The solicitor who prepared the 2016 Will had acted in accordance with the ‘Golden Rule’ for preparing Wills with those who have questionable mental capacity. The solicitor made very detailed attendance notes and asked the deceased’s GP for a medical assessment of his capacity to make a Will. As a result of this, the GP determined that Mr Hughes did have capacity to make his Will.
During the Court hearing the parties also instructed a single joint expert to give his opinion on capacity based on the records from the time. The expert also agreed that the deceased did have capacity to make his Will in 2016.
During the first hearing of the case, the GP changed his opinion as to Mr Hughes capacity. This was on the basis that the GP had thought that the 2016 Will was only making some small changes to Mr Hughes’ previous Will rather than making significant changes. On this basis the Judge stated that the Will should be disregarded and the previous Will would take effect.
This decision was challenged in the Court of Appeal, which overturned the previous judgment and held that the 2016 Will is valid. The Court of Appeal stated that there is a very strong presumption that a Will which has been drafted by an experienced independent lawyer should only be set aside on the clearest evidence of lack of mental capacity. This was also combined with the clear medical opinion which had been obtained at the time that Mr Hughes did have testamentary capacity. The combined contemporaneous evidence of the GP and solicitor, and the subsequent independent expert did not allow for a possible finding of lack of testamentary capacity.
This case is an example of how important it is that a Will is prepared by an experienced professional solicitor. We understand the disputes that can happen and ensure that Wills are prepared correctly so as to minimise future successful challenge.
UK Government urges more public awareness of LPAs
Accordingly to UK-wide research by Which?, the general public does not fully understand Lasting Powers of Attorney (‘LPAs’) and often has difficulty getting banks to deal with them correctly.
A wide-ranging survey found that on average only one in seven people have given someone else power of attorney over their affairs due to a lack of awareness, combined with an outdated and difficult system.
Whilst 85% of respondents had heard of LPAs, there was widespread confusion about their use. For example 16& of people thought that completing an LPA meant they lost control of their finances, and 77% of people did not realise that an LPA could not be created by someone who has lost mental capacity.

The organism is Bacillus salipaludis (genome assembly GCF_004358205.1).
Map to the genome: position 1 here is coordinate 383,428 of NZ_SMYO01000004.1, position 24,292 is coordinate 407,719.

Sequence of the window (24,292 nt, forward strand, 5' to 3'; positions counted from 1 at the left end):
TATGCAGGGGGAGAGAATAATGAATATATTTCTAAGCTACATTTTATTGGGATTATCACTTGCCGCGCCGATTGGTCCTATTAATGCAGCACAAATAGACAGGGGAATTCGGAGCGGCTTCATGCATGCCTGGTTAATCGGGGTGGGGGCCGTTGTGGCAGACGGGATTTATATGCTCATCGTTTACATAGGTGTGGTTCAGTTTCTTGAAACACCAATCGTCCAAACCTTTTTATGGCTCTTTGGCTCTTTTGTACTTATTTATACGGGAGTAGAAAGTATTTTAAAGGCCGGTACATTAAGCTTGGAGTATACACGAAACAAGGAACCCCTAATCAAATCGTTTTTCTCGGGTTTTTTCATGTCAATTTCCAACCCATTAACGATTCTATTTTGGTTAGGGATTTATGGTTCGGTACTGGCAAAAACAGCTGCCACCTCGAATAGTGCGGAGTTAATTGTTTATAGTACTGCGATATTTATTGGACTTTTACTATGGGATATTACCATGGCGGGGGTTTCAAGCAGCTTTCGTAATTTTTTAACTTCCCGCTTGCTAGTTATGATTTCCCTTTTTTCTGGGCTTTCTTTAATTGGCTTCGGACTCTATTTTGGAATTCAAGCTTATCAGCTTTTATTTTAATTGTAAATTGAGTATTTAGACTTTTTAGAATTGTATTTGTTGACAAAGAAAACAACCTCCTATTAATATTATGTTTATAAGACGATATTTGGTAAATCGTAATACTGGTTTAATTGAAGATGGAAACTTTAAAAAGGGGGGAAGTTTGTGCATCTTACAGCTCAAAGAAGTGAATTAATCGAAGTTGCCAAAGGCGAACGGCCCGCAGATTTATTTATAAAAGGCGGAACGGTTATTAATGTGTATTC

The survey also found that even those with a valid, registered LPA could experience difficulty in dealing with the donor’s finances.
The Office of the Public Guardian (a department of the Ministry of Justice responsible for registering LPAs) (‘OPG’) is now being urged by the Society of Trusts and Estate Practitioners (STEP) to focus on resolving these issues. Emily Deane, STEP Technical Counsel and Head of Government Affairs stated: ‘A “fast-track” procedure and channel should be established to deal with urgent matters’, ‘We are calling on the OPG to do more to end the emotional, financial and physical abuse of older or vulnerable people, and protect them from controlling or coercive behaviour’,
‘The government also needs to focus on educating and informing the public about LPAs and why they are so important.’
The Ministry of Justice recently held a consultation on LPA reform in England and Wales and we now await their response and proposals for improvement going forward.
New guidance for NHS Staff has been released by the OPG regarding the disclosure of a Donor’s medical information to their Attorneys.
The new guidance clarifies that Attorneys appointed by an LPA should be able to access medical records if these assist them in making decisions which are in the Donor’s best interests.
On this basis, NHS staff should comply in providing access in a timely manner.
Currently there is no current statute allowing an Attorney to make a subject access request for medical records on behalf of an incapacitated person, but the advice given by the Information Commissioner’s Office is that ‘it is reasonable to assume that an attorney with authority to manage the individual’s property and affairs, or a person appointed by the Court of Protection to make decisions about such matters, will have the appropriate authority’.